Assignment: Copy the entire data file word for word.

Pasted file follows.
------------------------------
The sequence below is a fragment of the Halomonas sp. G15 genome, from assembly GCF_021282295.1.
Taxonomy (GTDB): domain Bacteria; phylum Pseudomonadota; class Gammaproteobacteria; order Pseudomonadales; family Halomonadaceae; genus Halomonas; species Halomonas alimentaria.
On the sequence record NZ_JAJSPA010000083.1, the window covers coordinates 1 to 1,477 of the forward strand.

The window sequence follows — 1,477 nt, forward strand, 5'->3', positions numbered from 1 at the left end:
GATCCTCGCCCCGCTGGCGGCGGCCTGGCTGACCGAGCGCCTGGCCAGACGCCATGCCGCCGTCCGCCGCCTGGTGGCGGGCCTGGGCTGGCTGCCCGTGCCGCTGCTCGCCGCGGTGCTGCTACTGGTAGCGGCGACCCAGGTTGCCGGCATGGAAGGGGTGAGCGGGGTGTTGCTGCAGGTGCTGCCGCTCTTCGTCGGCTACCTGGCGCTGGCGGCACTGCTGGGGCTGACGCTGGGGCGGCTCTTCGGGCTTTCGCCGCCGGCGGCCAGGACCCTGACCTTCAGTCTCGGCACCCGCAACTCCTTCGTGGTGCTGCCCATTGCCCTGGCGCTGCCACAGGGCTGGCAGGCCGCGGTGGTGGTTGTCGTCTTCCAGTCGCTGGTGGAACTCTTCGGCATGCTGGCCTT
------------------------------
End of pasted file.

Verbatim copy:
The sequence below is a fragment of the Halomonas sp. G15 genome, from assembly GCF_021282295.1.
Taxonomy (GTDB): domain Bacteria; phylum Pseudomonadota; class Gammaproteobacteria; order Pseudomonadales; family Halomonadaceae; genus Halomonas; species Halomonas alimentaria.
On the sequence record NZ_JAJSPA010000083.1, the window covers coordinates 1 to 1,477 of the forward strand.

The window sequence follows — 1,477 nt, forward strand, 5'->3', positions numbered from 1 at the left end:
GATCCTCGCCCCGCTGGCGGCGGCCTGGCTGACCGAGCGCCTGGCCAGACGCCATGCCGCCGTCCGCCGCCTGGTGGCGGGCCTGGGCTGGCTGCCCGTGCCGCTGCTCGCCGCGGTGCTGCTACTGGTAGCGGCGACCCAGGTTGCCGGCATGGAAGGGGTGAGCGGGGTGTTGCTGCAGGTGCTGCCGCTCTTCGTCGGCTACCTGGCGCTGGCGGCACTGCTGGGGCTGACGCTGGGGCGGCTCTTCGGGCTTTCGCCGCCGGCGGCCAGGACCCTGACCTTCAGTCTCGGCACCCGCAACTCCTTCGTGGTGCTGCCCATTGCCCTGGCGCTGCCACAGGGCTGGCAGGCCGCGGTGGTGGTTGTCGTCTTCCAGTCGCTGGTGGAACTCTTCGGCATGCTGGCCTT